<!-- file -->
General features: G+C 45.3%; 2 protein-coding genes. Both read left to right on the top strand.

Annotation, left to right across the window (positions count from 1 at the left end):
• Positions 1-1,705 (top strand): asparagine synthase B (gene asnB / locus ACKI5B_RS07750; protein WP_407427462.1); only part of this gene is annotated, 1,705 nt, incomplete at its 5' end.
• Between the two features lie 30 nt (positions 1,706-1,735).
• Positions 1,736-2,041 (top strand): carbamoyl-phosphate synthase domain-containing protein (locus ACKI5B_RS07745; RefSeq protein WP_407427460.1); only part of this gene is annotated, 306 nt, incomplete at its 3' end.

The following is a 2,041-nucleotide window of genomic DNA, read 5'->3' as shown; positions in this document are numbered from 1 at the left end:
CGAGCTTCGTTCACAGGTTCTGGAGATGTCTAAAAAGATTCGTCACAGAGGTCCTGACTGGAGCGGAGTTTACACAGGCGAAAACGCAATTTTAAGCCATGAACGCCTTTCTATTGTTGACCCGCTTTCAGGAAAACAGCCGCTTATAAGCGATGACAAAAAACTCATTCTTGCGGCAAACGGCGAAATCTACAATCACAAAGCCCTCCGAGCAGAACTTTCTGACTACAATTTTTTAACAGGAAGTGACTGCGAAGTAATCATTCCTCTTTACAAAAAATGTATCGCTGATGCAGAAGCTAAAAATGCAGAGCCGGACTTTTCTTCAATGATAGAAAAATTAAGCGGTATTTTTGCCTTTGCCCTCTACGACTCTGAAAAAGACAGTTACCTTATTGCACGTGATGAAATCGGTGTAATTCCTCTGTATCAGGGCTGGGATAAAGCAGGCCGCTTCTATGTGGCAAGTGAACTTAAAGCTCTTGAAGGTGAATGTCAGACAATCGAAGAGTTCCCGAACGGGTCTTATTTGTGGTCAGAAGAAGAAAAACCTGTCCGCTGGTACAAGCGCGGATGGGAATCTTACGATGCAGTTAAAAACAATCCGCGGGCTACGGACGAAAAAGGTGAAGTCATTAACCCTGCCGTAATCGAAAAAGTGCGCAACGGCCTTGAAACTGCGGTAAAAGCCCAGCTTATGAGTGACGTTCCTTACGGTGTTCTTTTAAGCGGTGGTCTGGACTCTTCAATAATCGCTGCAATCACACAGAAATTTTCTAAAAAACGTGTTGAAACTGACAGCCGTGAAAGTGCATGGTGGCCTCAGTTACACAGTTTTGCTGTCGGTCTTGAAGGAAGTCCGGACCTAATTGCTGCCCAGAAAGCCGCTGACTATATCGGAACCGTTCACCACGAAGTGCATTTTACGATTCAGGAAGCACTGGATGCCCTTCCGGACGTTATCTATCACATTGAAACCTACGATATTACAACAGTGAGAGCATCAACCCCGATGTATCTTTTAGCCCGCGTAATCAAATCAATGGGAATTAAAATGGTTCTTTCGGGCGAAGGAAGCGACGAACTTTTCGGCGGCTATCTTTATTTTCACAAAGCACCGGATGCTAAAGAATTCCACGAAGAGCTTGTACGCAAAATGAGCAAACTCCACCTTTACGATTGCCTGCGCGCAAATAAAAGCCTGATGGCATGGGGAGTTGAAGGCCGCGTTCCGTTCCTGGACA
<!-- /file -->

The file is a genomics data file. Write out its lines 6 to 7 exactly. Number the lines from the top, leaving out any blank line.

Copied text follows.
The following is a 2,041-nucleotide window of genomic DNA, read 5'->3' as shown; positions in this document are numbered from 1 at the left end:
CGAGCTTCGTTCACAGGTTCTGGAGATGTCTAAAAAGATTCGTCACAGAGGTCCTGACTGGAGCGGAGTTTACACAGGCGAAAACGCAATTTTAAGCCATGAACGCCTTTCTATTGTTGACCCGCTTTCAGGAAAACAGCCGCTTATAAGCGATGACAAAAAACTCATTCTTGCGGCAAACGGCGAAATCTACAATCACAAAGCCCTCCGAGCAGAACTTTCTGACTACAATTTTTTAACAGGAAGTGACTGCGAAGTAATCATTCCTCTTTACAAAAAATGTATCGCTGATGCAGAAGCTAAAAATGCAGAGCCGGACTTTTCTTCAATGATAGAAAAATTAAGCGGTATTTTTGCCTTTGCCCTCTACGACTCTGAAAAAGACAGTTACCTTATTGCACGTGATGAAATCGGTGTAATTCCTCTGTATCAGGGCTGGGATAAAGCAGGCCGCTTCTATGTGGCAAGTGAACTTAAAGCTCTTGAAGGTGAATGTCAGACAATCGAAGAGTTCCCGAACGGGTCTTATTTGTGGTCAGAAGAAGAAAAACCTGTCCGCTGGTACAAGCGCGGATGGGAATCTTACGATGCAGTTAAAAACAATCCGCGGGCTACGGACGAAAAAGGTGAAGTCATTAACCCTGCCGTAATCGAAAAAGTGCGCAACGGCCTTGAAACTGCGGTAAAAGCCCAGCTTATGAGTGACGTTCCTTACGGTGTTCTTTTAAGCGGTGGTCTGGACTCTTCAATAATCGCTGCAATCACACAGAAATTTTCTAAAAAACGTGTTGAAACTGACAGCCGTGAAAGTGCATGGTGGCCTCAGTTACACAGTTTTGCTGTCGGTCTTGAAGGAAGTCCGGACCTAATTGCTGCCCAGAAAGCCGCTGACTATATCGGAACCGTTCACCACGAAGTGCATTTTACGATTCAGGAAGCACTGGATGCCCTTCCGGACGTTATCTATCACATTGAAACCTACGATATTACAACAGTGAGAGCATCAACCCCGATGTATCTTTTAGCCCGCGTAATCAAATCAATGGGAATTAAAATGGTTCTTTCGGGCGAAGGAAGCGACGAACTTTTCGGCGGCTATCTTTATTTTCACAAAGCACCGGATGCTAAAGAATTCCACGAAGAGCTTGTACGCAAAATGAGCAAACTCCACCTTTACGATTGCCTGCGCGCAAATAAAAGCCTGATGGCATGGGGAGTTGAAGGCCGCGTTCCGTTCCTGGACA